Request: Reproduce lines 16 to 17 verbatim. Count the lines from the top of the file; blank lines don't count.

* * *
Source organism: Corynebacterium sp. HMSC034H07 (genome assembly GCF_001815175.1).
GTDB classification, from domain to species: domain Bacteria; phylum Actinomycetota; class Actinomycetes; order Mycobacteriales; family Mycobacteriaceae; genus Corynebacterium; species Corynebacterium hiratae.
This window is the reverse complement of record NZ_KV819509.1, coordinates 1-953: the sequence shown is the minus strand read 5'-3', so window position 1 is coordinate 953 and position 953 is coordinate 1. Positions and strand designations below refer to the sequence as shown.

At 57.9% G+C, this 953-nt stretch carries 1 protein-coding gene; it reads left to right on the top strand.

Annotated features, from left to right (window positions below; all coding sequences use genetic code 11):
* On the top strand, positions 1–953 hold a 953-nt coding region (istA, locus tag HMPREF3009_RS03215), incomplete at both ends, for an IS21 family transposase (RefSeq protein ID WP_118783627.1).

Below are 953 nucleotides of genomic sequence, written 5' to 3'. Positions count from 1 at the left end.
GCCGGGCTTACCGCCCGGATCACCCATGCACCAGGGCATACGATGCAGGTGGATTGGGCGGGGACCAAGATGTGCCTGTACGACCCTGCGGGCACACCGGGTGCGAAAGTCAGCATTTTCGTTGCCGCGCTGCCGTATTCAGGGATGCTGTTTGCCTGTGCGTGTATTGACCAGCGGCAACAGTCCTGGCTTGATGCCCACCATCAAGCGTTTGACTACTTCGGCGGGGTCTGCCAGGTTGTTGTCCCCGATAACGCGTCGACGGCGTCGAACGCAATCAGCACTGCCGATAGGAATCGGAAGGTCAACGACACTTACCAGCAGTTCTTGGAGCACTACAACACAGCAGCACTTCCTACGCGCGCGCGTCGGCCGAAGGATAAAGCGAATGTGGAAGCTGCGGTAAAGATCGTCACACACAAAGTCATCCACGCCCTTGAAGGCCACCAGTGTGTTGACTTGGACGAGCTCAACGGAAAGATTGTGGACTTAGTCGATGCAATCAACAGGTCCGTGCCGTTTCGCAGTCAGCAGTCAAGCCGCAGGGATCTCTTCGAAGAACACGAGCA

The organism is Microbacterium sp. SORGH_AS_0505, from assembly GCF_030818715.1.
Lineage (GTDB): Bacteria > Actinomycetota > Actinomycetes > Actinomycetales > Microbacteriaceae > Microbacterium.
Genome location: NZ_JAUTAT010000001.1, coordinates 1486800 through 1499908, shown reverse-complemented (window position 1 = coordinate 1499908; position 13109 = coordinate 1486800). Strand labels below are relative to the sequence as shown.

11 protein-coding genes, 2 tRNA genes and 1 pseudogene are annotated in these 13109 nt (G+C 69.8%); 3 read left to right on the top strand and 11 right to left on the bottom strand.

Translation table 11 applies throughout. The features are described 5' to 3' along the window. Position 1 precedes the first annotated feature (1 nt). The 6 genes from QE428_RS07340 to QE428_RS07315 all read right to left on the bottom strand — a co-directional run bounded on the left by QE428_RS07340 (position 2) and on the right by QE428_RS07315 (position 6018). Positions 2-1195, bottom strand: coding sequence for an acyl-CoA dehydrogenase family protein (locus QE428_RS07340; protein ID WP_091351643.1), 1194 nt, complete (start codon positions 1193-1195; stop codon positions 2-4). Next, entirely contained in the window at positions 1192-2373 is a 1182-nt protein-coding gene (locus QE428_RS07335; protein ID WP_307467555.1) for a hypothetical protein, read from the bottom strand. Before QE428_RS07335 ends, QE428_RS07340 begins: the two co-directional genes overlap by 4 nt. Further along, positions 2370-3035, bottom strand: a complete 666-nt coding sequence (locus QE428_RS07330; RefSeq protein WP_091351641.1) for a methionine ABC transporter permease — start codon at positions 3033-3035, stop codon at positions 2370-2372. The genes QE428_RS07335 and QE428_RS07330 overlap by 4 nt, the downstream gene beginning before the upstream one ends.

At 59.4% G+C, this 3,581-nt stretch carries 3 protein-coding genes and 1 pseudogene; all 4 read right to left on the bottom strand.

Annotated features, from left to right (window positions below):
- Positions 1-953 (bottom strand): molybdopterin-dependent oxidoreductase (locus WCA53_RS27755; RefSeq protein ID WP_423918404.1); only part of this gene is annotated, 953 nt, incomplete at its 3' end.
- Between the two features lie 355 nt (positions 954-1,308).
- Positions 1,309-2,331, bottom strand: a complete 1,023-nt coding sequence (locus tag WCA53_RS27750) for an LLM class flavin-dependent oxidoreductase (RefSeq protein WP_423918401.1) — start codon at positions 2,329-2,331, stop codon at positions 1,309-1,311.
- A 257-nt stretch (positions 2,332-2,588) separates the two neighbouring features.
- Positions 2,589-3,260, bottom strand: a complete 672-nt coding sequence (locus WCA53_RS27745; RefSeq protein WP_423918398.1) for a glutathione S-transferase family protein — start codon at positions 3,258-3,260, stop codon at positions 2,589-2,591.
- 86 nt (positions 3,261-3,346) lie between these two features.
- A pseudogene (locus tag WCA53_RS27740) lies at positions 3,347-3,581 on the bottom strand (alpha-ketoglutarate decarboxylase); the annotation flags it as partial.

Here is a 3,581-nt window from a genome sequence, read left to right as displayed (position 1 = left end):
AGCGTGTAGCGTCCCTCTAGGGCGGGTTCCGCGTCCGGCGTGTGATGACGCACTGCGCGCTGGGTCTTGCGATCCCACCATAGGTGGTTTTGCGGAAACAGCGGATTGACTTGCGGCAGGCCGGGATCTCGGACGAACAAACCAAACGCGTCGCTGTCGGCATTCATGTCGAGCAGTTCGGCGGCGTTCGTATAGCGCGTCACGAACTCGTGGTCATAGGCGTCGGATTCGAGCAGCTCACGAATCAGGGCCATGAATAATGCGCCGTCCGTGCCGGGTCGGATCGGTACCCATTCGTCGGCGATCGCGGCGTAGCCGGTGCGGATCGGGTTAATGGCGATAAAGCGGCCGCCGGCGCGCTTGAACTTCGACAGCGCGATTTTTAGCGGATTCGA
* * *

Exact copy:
- Positions 1-953 (bottom strand): molybdopterin-dependent oxidoreductase (locus WCA53_RS27755; RefSeq protein ID WP_423918404.1); only part of this gene is annotated, 953 nt, incomplete at its 3' end.
- Between the two features lie 355 nt (positions 954-1,308).